25. The Final Member
26. The Greatest of Friends
Little Busters gets a 1.78:1 anamorphic NTSC transfer, progressively encoded on these dual layer discs. The image is clear and sharp, the animation comes across without issue, and colours are strong and consistent. And it’s all a disappointment. The previous Key/Visual anime that I have seen, Kanon and Clannad were animated by KyoAni, who brought their attention to detail, wonderful world and character design, and rich atmospheric visuals to bear, resulting in shows that were memorable and of stellar quality. Angel Beats too got a stellar production from PA Works, the company behind A Lull in the Sea and Hanasaku Iroha. For Little Busters, it’s Studio J.C Staff doing the honours, and they have given the show a rather lacklustre and unenthusiastic animation. The character designs are consistent, but the character animation never delivers the right level of emotion. The world design is rather pedestrian, and the animation too is one that looks to cut frame counts to save on money and effort, rather than deliver something evocative and memorable. Little Busters does just enough to get its story across, and little more.
You have the choice between Dolby Digital 2.0 Stereo English and Japanese, with optional translated subtitles and a signs only track. Little Busters dates from that period when Sentai’s dubs were at their nadir, and I certainly couldn’t live with more than a minute or so of this one. Fortunately the Japanese audio is present and correct, with the cast suited well to their roles, and the overall viewing experience is more than acceptable, with the action represented well, and the show’s musical themes feeling typically game-like as for all Key/Visual anime. The credit theme songs are very catchy, if noticeably missing out on the vocal talents of Lia. The subtitles are timed accurately and free of typos except in Disc 4, episode 14 at 15:50, where the word ‘the’ is repeated twice.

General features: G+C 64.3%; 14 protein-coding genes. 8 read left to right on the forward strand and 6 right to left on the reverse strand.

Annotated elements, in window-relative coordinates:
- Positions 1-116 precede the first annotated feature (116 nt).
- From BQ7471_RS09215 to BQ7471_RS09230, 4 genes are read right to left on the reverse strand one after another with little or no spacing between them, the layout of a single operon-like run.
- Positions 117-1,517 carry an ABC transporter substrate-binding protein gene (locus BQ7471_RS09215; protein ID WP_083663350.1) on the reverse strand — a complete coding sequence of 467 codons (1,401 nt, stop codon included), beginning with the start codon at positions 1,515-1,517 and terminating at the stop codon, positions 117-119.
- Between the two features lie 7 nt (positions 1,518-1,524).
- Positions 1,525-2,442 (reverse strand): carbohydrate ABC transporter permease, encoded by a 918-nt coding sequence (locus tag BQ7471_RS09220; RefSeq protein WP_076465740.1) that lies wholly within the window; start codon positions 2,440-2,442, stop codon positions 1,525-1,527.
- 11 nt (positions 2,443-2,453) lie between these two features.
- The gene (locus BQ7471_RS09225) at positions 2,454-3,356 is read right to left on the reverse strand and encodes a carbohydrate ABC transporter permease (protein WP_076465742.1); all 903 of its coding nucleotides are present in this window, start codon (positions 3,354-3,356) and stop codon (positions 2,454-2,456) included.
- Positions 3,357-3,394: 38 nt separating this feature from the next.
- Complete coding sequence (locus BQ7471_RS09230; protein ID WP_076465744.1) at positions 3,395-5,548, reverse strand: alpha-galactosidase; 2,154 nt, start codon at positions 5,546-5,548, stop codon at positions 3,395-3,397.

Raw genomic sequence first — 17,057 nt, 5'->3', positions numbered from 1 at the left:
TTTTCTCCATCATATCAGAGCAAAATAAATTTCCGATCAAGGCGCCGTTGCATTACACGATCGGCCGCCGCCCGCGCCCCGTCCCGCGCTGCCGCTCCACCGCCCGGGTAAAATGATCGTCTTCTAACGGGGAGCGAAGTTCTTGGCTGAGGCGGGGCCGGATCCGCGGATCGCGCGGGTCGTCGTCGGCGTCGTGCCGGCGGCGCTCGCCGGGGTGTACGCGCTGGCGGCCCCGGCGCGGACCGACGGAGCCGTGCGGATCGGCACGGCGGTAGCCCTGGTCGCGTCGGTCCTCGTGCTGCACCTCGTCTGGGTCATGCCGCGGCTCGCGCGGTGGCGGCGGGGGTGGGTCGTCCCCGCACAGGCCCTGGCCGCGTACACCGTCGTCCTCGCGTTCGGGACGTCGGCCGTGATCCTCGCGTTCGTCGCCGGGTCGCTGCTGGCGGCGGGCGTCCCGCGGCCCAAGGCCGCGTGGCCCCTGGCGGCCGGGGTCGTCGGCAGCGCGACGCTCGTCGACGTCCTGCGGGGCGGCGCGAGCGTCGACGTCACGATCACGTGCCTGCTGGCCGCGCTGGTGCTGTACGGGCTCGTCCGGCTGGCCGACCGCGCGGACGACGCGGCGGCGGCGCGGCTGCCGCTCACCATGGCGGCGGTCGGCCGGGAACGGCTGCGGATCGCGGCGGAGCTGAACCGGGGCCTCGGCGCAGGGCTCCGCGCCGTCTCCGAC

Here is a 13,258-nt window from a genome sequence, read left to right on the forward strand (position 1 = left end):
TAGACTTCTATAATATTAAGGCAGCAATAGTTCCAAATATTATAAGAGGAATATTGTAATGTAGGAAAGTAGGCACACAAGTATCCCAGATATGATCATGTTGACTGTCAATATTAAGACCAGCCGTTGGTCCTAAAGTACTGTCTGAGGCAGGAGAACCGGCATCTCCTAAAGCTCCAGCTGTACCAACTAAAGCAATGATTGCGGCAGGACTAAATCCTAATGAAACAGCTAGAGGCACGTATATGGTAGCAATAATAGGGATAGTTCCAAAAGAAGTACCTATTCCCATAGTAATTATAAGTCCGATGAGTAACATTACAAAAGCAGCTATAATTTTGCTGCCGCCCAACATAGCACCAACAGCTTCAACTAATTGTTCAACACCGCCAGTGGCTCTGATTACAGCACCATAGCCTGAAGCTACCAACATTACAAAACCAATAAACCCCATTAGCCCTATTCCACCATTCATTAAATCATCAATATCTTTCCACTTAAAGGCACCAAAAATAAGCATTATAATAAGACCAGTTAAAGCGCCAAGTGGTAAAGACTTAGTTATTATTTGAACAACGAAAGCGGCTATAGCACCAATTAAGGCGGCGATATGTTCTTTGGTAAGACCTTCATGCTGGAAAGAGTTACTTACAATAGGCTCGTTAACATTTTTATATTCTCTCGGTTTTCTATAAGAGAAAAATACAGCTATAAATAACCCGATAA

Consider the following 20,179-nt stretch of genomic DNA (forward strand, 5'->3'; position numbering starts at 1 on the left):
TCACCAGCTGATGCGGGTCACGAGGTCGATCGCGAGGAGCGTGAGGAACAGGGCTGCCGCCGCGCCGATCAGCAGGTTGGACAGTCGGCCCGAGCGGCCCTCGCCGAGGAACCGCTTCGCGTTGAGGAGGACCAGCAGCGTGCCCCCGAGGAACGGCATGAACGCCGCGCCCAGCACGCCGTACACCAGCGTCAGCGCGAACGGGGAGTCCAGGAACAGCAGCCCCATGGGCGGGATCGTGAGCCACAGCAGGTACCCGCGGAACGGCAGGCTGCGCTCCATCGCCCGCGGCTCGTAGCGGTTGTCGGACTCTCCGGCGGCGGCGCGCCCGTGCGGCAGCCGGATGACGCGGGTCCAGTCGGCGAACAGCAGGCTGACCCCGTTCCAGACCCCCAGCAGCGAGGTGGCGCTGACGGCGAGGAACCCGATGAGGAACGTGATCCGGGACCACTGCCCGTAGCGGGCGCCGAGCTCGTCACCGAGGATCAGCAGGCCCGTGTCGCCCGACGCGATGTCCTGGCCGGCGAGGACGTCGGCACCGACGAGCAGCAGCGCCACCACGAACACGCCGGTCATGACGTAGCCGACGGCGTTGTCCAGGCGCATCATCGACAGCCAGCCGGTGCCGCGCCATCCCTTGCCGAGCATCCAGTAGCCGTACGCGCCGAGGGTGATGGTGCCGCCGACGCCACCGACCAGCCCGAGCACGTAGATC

The discs present their content with static menus and jacket pictures. Each episode is followed by a translated English credit reel.
Disc 1 offers trailers from Sentai for BTOOOM!, Girls und Panzer, Kokoro Connect, Hiiro no Kakera: The Tamayori Princess Saga II, Hakuoki – Dawn of the Shinsengumi, and La storia della Arcana Famiglia.
Disc 2 has the textless credits, 1 opening and 1 ending.
Disc 4 has trailers for EBITEN, From the New World, Cuticle Detective Inaba, Girls und Panzer, Kokoro Connect, and Love, Chunibyo and Other Delusions.
Disc 5 has the textless credits again, alongside Japanese Promos, TV Promos, and BD Promos, about 6 minutes worth in total.